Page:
Broken Soup [NOOK Book]

Overview

Positive.

Negative.

It's how you look at it. . . .

Someone shoves a photo negative into Rowan's hands. She is distracted but, frankly, she has larger problems to worry about. Her brother is dead. Her father has left. Her mother won't get out of bed. She has to take care of her younger sister. And keep it all together . . .

But Rowan is ...

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Broken Soup

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Overview

Positive.

Negative.

It's how you look at it. . . .

Someone shoves a photo negative into Rowan's hands. She is distracted but, frankly, she has larger problems to worry about. Her brother is dead. Her father has left. Her mother won't get out of bed. She has to take care of her younger sister. And keep it all together . . .

But Rowan is curious about the mysterious boy and the negative. Who is he? Why did he give it to her? The mystery only deepens when the photo is developed and the inconceivable appears.

Everything is about to change for Rowan. . . . Finally, something positive is in her life.

Award-winning author Jenny Valentine delivers a powerful and life-affirming story of grief, friendship, and healing that will resonate long after the last page.

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Editorial Reviews

Publishers Weekly

Valentine's second novel (following the Guardian Children's Fiction Prize winner Me, the Missing, and the Dead) focuses on British teenager Rowan and her younger sister, Stroma, who are left to fend for themselves following their older brother Jack's sudden death two years earlier. Their parents having since divorced, Rowan must care for Stroma and their depressed mother. Rowan continues to find herself lonely and overwhelmed; "It's hard to adjust your eyes to something that's dark where it should be light," she reflects while staring at a negative she is given, which turns out to be a photo of her brother. A chance encounter with Harper, a world traveler who lands in her town, leads her to meeting lively Bee and developing a whole new "family" ("Some families we get without asking, while others we choose. And I chose those two"). The story is delicately written, and mysteries and revelations involving Jack propel it forward. A solid tale of what it takes to grow up and how to ask for help. Ages 14-up. (Apr.)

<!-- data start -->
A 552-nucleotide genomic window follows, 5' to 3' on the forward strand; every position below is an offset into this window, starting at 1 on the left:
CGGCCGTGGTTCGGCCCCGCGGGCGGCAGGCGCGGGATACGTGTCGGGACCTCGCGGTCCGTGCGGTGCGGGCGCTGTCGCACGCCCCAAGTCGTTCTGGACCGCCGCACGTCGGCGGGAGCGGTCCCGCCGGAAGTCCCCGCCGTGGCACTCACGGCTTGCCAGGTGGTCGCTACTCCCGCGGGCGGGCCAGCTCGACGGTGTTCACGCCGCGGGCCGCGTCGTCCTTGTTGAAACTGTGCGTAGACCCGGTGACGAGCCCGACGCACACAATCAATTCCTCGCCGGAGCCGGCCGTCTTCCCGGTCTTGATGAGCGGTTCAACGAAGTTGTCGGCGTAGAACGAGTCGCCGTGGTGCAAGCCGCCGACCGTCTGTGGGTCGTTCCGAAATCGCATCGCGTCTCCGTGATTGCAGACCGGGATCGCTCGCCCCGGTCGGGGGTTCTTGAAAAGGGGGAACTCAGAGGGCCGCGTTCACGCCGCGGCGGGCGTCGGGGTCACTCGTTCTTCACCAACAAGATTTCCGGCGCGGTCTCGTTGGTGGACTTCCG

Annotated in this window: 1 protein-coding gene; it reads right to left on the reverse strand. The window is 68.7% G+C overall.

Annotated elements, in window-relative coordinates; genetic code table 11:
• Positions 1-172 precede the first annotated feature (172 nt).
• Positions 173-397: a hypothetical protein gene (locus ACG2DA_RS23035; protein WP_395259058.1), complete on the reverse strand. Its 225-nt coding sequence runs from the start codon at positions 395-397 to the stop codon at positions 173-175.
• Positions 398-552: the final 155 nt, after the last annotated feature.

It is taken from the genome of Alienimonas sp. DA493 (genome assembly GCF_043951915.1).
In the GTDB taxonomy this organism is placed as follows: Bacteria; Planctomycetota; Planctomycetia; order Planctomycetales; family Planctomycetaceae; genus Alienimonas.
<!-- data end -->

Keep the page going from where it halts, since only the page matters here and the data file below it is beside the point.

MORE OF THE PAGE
Copyright © Reed Business Information, a division of Reed Elsevier Inc. All rights reserved.
School Library Journal

Gr 9 Up

Rowan lives in a house that has been turned into a mausoleum. Her older brother drowned on vacation, and now her family is drowning in grief. Her parents have split, her mother has retreated into a haze of pills and sleep, and the 15-year-old has become the caregiver for her 6-year-old sister. She numbly moves along this path until the day a boy in a coffee shop hands her a photo negative that he mistakenly thinks fell out of her bag. This simple action sets off a surprising chain reaction of events. She meets Bee, who was in the coffee shop at the time, and learns of a connection between the older girl and her brother. She also discovers some amazing things about the people around her, slowly brings life back to her broken family, and even finds love. Some readers may find this book a little slow to start, but once past the first two chapters, they will be sucked into the puzzle. The short chapters reveal many kind and thoughtful people who are willing to help Rowan, and the dynamics among characters ring true. Give this poignant, rewarding story to teens who need books dealing with grief or who crave romance amid tragedy and hardship.-Jessica Miller, New Britain Public Library, CT